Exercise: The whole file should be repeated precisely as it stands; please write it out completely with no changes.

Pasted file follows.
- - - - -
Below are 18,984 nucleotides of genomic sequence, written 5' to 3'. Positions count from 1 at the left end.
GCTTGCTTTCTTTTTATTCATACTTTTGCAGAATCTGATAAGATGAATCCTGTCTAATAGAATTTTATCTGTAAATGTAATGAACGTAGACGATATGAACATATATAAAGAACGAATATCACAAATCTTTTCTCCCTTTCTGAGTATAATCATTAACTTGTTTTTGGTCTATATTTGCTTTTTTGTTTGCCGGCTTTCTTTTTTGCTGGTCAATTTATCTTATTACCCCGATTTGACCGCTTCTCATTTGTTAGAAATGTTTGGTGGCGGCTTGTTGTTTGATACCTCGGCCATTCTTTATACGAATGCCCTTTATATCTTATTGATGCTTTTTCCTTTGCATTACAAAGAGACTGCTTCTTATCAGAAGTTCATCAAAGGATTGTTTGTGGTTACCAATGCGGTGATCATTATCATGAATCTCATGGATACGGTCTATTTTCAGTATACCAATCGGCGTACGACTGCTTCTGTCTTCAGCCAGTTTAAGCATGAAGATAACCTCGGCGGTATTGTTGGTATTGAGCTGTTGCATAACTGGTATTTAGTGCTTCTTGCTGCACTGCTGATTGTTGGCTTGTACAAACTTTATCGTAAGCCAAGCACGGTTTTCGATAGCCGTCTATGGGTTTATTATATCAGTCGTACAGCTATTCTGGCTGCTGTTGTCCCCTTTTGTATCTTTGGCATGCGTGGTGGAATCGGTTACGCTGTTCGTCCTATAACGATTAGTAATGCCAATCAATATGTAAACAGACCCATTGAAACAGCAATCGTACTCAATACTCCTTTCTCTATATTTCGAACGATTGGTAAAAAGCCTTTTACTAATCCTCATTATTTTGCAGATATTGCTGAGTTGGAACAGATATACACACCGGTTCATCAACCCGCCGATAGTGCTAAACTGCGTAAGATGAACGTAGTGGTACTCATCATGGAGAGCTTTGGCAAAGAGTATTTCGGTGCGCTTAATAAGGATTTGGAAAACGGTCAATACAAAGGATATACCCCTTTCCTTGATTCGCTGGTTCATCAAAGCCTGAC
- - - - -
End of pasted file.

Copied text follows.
Below are 18,984 nucleotides of genomic sequence, written 5' to 3'. Positions count from 1 at the left end.
GCTTGCTTTCTTTTTATTCATACTTTTGCAGAATCTGATAAGATGAATCCTGTCTAATAGAATTTTATCTGTAAATGTAATGAACGTAGACGATATGAACATATATAAAGAACGAATATCACAAATCTTTTCTCCCTTTCTGAGTATAATCATTAACTTGTTTTTGGTCTATATTTGCTTTTTTGTTTGCCGGCTTTCTTTTTTGCTGGTCAATTTATCTTATTACCCCGATTTGACCGCTTCTCATTTGTTAGAAATGTTTGGTGGCGGCTTGTTGTTTGATACCTCGGCCATTCTTTATACGAATGCCCTTTATATCTTATTGATGCTTTTTCCTTTGCATTACAAAGAGACTGCTTCTTATCAGAAGTTCATCAAAGGATTGTTTGTGGTTACCAATGCGGTGATCATTATCATGAATCTCATGGATACGGTCTATTTTCAGTATACCAATCGGCGTACGACTGCTTCTGTCTTCAGCCAGTTTAAGCATGAAGATAACCTCGGCGGTATTGTTGGTATTGAGCTGTTGCATAACTGGTATTTAGTGCTTCTTGCTGCACTGCTGATTGTTGGCTTGTACAAACTTTATCGTAAGCCAAGCACGGTTTTCGATAGCCGTCTATGGGTTTATTATATCAGTCGTACAGCTATTCTGGCTGCTGTTGTCCCCTTTTGTATCTTTGGCATGCGTGGTGGAATCGGTTACGCTGTTCGTCCTATAACGATTAGTAATGCCAATCAATATGTAAACAGACCCATTGAAACAGCAATCGTACTCAATACTCCTTTCTCTATATTTCGAACGATTGGTAAAAAGCCTTTTACTAATCCTCATTATTTTGCAGATATTGCTGAGTTGGAACAGATATACACACCGGTTCATCAACCCGCCGATAGTGCTAAACTGCGTAAGATGAACGTAGTGGTACTCATCATGGAGAGCTTTGGCAAAGAGTATTTCGGTGCGCTTAATAAGGATTTGGAAAACGGTCAATACAAAGGATATACCCCTTTCCTTGATTCGCTGGTTCATCAAAGCCTGAC